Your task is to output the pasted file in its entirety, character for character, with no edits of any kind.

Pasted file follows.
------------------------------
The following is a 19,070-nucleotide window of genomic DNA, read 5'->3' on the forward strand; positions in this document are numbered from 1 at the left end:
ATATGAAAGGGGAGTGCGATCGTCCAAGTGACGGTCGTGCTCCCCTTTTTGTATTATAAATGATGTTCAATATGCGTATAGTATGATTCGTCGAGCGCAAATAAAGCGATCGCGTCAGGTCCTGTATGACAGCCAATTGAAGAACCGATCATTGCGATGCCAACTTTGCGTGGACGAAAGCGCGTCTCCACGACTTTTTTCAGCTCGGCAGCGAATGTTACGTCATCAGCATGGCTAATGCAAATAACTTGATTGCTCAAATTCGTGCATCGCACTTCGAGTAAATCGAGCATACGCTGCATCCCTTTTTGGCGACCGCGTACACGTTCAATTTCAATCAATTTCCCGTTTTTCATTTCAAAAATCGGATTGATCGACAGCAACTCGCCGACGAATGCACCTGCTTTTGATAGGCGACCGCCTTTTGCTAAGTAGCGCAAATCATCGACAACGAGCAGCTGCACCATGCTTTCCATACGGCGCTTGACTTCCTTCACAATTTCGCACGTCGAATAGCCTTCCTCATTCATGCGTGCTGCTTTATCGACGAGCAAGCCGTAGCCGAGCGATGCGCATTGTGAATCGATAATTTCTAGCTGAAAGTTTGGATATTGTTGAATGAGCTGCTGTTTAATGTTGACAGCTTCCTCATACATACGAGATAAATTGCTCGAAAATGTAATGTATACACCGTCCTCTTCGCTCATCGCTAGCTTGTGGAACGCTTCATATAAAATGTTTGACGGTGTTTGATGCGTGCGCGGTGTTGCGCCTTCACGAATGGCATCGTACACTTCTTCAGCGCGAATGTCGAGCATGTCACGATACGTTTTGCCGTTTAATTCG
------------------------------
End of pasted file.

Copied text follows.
The following is a 19,070-nucleotide window of genomic DNA, read 5'->3' on the forward strand; positions in this document are numbered from 1 at the left end:
ATATGAAAGGGGAGTGCGATCGTCCAAGTGACGGTCGTGCTCCCCTTTTTGTATTATAAATGATGTTCAATATGCGTATAGTATGATTCGTCGAGCGCAAATAAAGCGATCGCGTCAGGTCCTGTATGACAGCCAATTGAAGAACCGATCATTGCGATGCCAACTTTGCGTGGACGAAAGCGCGTCTCCACGACTTTTTTCAGCTCGGCAGCGAATGTTACGTCATCAGCATGGCTAATGCAAATAACTTGATTGCTCAAATTCGTGCATCGCACTTCGAGTAAATCGAGCATACGCTGCATCCCTTTTTGGCGACCGCGTACACGTTCAATTTCAATCAATTTCCCGTTTTTCATTTCAAAAATCGGATTGATCGACAGCAACTCGCCGACGAATGCACCTGCTTTTGATAGGCGACCGCCTTTTGCTAAGTAGCGCAAATCATCGACAACGAGCAGCTGCACCATGCTTTCCATACGGCGCTTGACTTCCTTCACAATTTCGCACGTCGAATAGCCTTCCTCATTCATGCGTGCTGCTTTATCGACGAGCAAGCCGTAGCCGAGCGATGCGCATTGTGAATCGATAATTTCTAGCTGAAAGTTTGGATATTGTTGAATGAGCTGCTGTTTAATGTTGACAGCTTCCTCATACATACGAGATAAATTGCTCGAAAATGTAATGTATACACCGTCCTCTTCGCTCATCGCTAGCTTGTGGAACGCTTCATATAAAATGTTTGACGGTGTTTGATGCGTGCGCGGTGTTGCGCCTTCACGAATGGCATCGTACACTTCTTCAGCGCGAATGTCGAGCATGTCACGATACGTTTTGCCGTTTAATTCG